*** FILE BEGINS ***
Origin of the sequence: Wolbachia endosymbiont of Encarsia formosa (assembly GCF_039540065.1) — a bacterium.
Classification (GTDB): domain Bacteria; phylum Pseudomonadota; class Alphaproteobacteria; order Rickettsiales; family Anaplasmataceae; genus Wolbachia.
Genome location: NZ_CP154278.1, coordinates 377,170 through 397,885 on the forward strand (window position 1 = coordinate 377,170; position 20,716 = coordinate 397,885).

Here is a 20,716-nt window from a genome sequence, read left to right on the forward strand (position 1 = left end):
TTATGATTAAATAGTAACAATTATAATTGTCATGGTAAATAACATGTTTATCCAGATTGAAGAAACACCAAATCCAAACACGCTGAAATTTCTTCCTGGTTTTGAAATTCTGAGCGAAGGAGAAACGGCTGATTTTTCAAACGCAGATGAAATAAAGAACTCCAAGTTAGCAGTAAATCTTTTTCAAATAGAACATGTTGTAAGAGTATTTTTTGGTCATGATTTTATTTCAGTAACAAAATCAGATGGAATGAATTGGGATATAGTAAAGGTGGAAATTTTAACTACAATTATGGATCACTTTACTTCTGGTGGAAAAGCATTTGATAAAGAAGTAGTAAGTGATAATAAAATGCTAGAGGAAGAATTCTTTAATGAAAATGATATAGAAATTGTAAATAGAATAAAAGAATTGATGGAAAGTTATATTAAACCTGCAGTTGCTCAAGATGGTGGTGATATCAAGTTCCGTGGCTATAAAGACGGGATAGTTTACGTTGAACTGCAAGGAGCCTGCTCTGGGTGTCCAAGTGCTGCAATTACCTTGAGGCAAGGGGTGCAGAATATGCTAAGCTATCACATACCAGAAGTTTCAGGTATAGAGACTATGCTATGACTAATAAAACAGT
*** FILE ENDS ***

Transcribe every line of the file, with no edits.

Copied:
Origin of the sequence: Wolbachia endosymbiont of Encarsia formosa (assembly GCF_039540065.1) — a bacterium.
Classification (GTDB): domain Bacteria; phylum Pseudomonadota; class Alphaproteobacteria; order Rickettsiales; family Anaplasmataceae; genus Wolbachia.
Genome location: NZ_CP154278.1, coordinates 377,170 through 397,885 on the forward strand (window position 1 = coordinate 377,170; position 20,716 = coordinate 397,885).

Here is a 20,716-nt window from a genome sequence, read left to right on the forward strand (position 1 = left end):
TTATGATTAAATAGTAACAATTATAATTGTCATGGTAAATAACATGTTTATCCAGATTGAAGAAACACCAAATCCAAACACGCTGAAATTTCTTCCTGGTTTTGAAATTCTGAGCGAAGGAGAAACGGCTGATTTTTCAAACGCAGATGAAATAAAGAACTCCAAGTTAGCAGTAAATCTTTTTCAAATAGAACATGTTGTAAGAGTATTTTTTGGTCATGATTTTATTTCAGTAACAAAATCAGATGGAATGAATTGGGATATAGTAAAGGTGGAAATTTTAACTACAATTATGGATCACTTTACTTCTGGTGGAAAAGCATTTGATAAAGAAGTAGTAAGTGATAATAAAATGCTAGAGGAAGAATTCTTTAATGAAAATGATATAGAAATTGTAAATAGAATAAAAGAATTGATGGAAAGTTATATTAAACCTGCAGTTGCTCAAGATGGTGGTGATATCAAGTTCCGTGGCTATAAAGACGGGATAGTTTACGTTGAACTGCAAGGAGCCTGCTCTGGGTGTCCAAGTGCTGCAATTACCTTGAGGCAAGGGGTGCAGAATATGCTAAGCTATCACATACCAGAAGTTTCAGGTATAGAGACTATGCTATGACTAATAAAACAGT